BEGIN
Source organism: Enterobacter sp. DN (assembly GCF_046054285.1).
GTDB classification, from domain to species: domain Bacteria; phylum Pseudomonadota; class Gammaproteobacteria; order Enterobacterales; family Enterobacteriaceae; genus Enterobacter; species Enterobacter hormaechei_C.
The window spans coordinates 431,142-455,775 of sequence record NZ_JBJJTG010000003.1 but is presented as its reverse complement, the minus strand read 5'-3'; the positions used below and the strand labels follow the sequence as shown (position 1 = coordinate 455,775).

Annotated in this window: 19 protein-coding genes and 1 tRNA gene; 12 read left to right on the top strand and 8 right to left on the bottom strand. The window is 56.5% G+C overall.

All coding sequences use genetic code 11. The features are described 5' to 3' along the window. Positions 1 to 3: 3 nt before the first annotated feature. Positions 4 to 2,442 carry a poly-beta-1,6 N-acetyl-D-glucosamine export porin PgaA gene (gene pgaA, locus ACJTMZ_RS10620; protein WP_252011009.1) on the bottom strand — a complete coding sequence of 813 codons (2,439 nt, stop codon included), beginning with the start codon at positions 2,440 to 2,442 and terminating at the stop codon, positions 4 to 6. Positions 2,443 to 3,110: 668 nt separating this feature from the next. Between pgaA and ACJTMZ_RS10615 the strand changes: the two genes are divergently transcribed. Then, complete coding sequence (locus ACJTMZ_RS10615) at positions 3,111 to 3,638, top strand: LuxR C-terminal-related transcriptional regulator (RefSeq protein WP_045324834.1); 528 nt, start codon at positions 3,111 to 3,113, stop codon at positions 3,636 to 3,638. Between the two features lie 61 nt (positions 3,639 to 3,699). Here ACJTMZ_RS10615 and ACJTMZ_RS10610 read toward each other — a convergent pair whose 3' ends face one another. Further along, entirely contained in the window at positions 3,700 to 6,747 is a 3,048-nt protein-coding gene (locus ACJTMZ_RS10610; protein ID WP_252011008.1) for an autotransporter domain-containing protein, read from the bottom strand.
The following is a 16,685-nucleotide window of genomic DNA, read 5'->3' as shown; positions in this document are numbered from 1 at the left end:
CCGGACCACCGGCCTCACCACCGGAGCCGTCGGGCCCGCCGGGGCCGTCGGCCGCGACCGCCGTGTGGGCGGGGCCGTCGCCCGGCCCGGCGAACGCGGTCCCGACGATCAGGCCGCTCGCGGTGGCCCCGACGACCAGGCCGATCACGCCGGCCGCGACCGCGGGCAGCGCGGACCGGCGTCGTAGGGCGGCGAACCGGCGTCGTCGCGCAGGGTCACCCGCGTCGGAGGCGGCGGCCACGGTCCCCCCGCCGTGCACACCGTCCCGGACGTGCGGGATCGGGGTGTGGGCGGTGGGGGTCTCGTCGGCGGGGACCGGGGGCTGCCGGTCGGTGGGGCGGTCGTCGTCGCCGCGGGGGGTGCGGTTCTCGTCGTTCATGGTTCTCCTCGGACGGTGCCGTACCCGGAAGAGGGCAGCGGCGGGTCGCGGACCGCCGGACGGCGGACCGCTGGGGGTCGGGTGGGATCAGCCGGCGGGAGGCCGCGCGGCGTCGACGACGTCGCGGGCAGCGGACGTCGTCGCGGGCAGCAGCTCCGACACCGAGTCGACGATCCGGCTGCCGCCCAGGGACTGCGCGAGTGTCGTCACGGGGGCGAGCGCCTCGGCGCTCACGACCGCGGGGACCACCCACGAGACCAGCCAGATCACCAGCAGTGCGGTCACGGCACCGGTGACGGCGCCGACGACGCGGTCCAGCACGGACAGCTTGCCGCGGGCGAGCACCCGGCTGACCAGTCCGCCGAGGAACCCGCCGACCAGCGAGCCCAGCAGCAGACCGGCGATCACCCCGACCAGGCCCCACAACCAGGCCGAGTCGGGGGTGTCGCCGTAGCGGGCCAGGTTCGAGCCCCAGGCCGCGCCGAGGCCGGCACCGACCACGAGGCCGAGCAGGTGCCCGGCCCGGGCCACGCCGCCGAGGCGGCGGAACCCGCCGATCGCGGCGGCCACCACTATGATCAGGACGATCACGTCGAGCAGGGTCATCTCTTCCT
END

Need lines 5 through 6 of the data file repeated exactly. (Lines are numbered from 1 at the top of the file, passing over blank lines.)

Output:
All coding sequences use genetic code 11. The features are described 5' to 3' along the window. Positions 1 to 3: 3 nt before the first annotated feature. Positions 4 to 2,442 carry a poly-beta-1,6 N-acetyl-D-glucosamine export porin PgaA gene (gene pgaA, locus ACJTMZ_RS10620; protein WP_252011009.1) on the bottom strand — a complete coding sequence of 813 codons (2,439 nt, stop codon included), beginning with the start codon at positions 2,440 to 2,442 and terminating at the stop codon, positions 4 to 6. Positions 2,443 to 3,110: 668 nt separating this feature from the next. Between pgaA and ACJTMZ_RS10615 the strand changes: the two genes are divergently transcribed. Then, complete coding sequence (locus ACJTMZ_RS10615) at positions 3,111 to 3,638, top strand: LuxR C-terminal-related transcriptional regulator (RefSeq protein WP_045324834.1); 528 nt, start codon at positions 3,111 to 3,113, stop codon at positions 3,636 to 3,638. Between the two features lie 61 nt (positions 3,639 to 3,699). Here ACJTMZ_RS10615 and ACJTMZ_RS10610 read toward each other — a convergent pair whose 3' ends face one another. Further along, entirely contained in the window at positions 3,700 to 6,747 is a 3,048-nt protein-coding gene (locus ACJTMZ_RS10610; protein ID WP_252011008.1) for an autotransporter domain-containing protein, read from the bottom strand.
The following is a 16,685-nucleotide window of genomic DNA, read 5'->3' as shown; positions in this document are numbered from 1 at the left end: